The benefits of mentorship—without the time commitment

One of the goals of our survey is to determine what benefits and incentives are most important to employees’ job satisfaction.  Along with standard offerings like competitive compensation and comprehensive benefit packages, we also want to gauge the importance of development opportunities like education and training, access to technology, and mentorship.

A 2012 survey conducted by SuccessFactors revealed that mentoring is a priority among Millennials—but the right mentor can be difficult to find. “The experience of many mentors, especially those in limited supply such as senior executive women, is that the free-range scope of most mentoring engagements presents a time commitment and emotional investment that prevents having more than one or two protégés at a time,” writes Karie Willyerd, author of “Engage Your Mentor with a Short-Term Project” (and a key member of our project team) on the HBR blog network.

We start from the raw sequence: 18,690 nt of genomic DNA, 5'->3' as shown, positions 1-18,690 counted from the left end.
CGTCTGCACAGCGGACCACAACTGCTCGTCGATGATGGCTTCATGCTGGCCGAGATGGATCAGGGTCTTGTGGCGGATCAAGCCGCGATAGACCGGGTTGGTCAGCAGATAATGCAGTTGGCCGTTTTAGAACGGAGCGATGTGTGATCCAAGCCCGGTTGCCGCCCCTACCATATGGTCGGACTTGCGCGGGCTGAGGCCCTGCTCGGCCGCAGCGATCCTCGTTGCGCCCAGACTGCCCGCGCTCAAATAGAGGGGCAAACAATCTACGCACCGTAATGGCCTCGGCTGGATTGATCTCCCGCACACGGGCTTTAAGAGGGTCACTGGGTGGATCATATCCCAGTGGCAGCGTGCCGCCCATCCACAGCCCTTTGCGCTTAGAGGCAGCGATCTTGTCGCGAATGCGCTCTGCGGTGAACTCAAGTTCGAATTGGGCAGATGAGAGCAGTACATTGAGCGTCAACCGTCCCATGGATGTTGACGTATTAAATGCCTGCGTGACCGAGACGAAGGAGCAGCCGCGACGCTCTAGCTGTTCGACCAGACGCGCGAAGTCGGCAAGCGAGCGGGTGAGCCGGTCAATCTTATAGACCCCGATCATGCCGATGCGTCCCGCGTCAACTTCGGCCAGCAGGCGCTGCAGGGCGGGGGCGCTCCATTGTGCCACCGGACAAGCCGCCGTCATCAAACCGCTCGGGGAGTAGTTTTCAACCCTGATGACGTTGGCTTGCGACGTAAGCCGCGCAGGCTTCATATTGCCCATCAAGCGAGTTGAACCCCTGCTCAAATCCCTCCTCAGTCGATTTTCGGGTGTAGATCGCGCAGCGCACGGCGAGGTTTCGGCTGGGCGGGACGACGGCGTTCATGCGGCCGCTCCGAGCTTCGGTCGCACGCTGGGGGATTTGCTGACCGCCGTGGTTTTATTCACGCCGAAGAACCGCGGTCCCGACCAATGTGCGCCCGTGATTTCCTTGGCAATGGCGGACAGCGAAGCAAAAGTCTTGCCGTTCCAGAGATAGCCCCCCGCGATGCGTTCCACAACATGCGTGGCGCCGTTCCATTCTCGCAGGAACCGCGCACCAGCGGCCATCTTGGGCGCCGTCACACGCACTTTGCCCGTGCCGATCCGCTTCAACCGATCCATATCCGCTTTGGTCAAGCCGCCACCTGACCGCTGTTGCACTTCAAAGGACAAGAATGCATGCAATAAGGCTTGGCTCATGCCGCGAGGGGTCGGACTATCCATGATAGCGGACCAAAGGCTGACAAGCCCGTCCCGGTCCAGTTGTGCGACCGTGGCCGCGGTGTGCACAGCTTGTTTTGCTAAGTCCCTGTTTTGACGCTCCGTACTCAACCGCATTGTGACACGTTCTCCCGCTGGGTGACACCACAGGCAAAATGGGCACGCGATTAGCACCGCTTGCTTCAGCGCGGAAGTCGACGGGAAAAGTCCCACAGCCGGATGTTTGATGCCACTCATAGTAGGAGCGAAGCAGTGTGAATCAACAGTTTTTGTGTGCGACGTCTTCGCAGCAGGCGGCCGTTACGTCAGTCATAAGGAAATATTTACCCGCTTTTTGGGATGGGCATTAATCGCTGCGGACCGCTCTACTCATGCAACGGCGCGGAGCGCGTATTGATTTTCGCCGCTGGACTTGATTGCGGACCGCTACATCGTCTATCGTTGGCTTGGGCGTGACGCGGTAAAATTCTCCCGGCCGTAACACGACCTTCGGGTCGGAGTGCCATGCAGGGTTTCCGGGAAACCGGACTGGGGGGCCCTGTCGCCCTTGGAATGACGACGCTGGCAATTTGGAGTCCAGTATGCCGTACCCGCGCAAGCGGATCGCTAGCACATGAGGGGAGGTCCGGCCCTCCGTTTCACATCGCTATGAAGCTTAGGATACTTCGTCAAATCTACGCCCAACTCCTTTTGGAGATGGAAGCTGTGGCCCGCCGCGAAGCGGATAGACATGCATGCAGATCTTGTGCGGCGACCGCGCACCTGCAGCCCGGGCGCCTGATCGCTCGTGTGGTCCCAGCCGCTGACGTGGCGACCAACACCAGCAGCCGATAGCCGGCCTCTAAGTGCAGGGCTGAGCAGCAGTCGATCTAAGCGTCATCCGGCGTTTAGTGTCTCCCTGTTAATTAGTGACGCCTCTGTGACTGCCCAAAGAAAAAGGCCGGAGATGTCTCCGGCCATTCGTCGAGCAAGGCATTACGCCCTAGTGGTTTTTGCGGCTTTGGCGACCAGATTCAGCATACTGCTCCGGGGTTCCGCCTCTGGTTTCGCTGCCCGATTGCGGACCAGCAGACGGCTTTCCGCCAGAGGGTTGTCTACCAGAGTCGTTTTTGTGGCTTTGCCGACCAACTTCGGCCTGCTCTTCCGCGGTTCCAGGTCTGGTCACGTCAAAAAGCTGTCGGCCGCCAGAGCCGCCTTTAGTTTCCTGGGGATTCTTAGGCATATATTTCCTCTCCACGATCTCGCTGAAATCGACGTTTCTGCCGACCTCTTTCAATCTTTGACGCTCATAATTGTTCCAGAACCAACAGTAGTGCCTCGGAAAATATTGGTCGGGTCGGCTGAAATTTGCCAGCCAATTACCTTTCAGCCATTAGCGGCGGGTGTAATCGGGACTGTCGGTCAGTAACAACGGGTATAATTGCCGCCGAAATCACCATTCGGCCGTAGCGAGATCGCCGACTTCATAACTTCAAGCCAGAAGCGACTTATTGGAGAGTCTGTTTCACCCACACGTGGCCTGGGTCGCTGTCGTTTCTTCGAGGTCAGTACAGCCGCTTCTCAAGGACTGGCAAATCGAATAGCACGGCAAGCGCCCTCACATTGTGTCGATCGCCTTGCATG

Short-term mentoring projects are a way to avoid many of the demands of traditional mentoring relationships while still providing employees the opportunity to benefit from the guidance of an experienced professional. Read tips for cultivating and managing these relationships here.

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